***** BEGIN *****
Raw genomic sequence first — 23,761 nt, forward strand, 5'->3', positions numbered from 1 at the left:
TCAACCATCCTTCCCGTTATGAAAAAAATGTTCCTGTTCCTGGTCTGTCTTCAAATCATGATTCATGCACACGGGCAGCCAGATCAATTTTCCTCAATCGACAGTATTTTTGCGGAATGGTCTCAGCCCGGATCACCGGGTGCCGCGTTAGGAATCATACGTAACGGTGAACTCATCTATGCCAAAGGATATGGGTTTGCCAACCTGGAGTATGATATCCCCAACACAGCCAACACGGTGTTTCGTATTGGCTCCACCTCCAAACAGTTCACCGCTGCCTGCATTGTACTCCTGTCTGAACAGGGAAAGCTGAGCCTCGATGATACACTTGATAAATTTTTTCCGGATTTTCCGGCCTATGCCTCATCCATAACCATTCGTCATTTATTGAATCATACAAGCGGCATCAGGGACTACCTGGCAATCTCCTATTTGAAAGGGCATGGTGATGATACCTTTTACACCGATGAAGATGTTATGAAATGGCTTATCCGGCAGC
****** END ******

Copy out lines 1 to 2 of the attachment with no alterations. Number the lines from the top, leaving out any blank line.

Raw genomic sequence first — 23,761 nt, forward strand, 5'->3', positions numbered from 1 at the left:
TCAACCATCCTTCCCGTTATGAAAAAAATGTTCCTGTTCCTGGTCTGTCTTCAAATCATGATTCATGCACACGGGCAGCCAGATCAATTTTCCTCAATCGACAGTATTTTTGCGGAATGGTCTCAGCCCGGATCACCGGGTGCCGCGTTAGGAATCATACGTAACGGTGAACTCATCTATGCCAAAGGATATGGGTTTGCCAACCTGGAGTATGATATCCCCAACACAGCCAACACGGTGTTTCGTATTGGCTCCACCTCCAAACAGTTCACCGCTGCCTGCATTGTACTCCTGTCTGAACAGGGAAAGCTGAGCCTCGATGATACACTTGATAAATTTTTTCCGGATTTTCCGGCCTATGCCTCATCCATAACCATTCGTCATTTATTGAATCATACAAGCGGCATCAGGGACTACCTGGCAATCTCCTATTTGAAAGGGCATGGTGATGATACCTTTTACACCGATGAAGATGTTATGAAATGGCTTATCCGGCAGC